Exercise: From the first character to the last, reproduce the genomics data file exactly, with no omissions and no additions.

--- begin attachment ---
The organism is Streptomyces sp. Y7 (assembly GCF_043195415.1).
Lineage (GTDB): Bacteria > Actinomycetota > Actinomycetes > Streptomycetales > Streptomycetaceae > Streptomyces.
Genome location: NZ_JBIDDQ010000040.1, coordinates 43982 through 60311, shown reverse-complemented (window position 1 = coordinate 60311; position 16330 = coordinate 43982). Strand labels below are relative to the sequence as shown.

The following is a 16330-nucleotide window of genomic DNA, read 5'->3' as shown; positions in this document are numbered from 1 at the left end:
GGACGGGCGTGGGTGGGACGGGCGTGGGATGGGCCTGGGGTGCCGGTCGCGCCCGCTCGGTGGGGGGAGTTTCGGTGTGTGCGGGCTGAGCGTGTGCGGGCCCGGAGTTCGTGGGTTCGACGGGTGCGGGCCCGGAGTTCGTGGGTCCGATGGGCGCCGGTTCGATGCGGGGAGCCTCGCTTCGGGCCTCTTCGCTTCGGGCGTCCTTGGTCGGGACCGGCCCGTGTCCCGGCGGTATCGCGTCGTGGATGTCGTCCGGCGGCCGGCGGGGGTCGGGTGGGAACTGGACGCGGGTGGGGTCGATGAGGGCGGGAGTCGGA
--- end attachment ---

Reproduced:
The organism is Streptomyces sp. Y7 (assembly GCF_043195415.1).
Lineage (GTDB): Bacteria > Actinomycetota > Actinomycetes > Streptomycetales > Streptomycetaceae > Streptomyces.
Genome location: NZ_JBIDDQ010000040.1, coordinates 43982 through 60311, shown reverse-complemented (window position 1 = coordinate 60311; position 16330 = coordinate 43982). Strand labels below are relative to the sequence as shown.

The following is a 16330-nucleotide window of genomic DNA, read 5'->3' as shown; positions in this document are numbered from 1 at the left end:
GGACGGGCGTGGGTGGGACGGGCGTGGGATGGGCCTGGGGTGCCGGTCGCGCCCGCTCGGTGGGGGGAGTTTCGGTGTGTGCGGGCTGAGCGTGTGCGGGCCCGGAGTTCGTGGGTTCGACGGGTGCGGGCCCGGAGTTCGTGGGTCCGATGGGCGCCGGTTCGATGCGGGGAGCCTCGCTTCGGGCCTCTTCGCTTCGGGCGTCCTTGGTCGGGACCGGCCCGTGTCCCGGCGGTATCGCGTCGTGGATGTCGTCCGGCGGCCGGCGGGGGTCGGGTGGGAACTGGACGCGGGTGGGGTCGATGAGGGCGGGAGTCGGA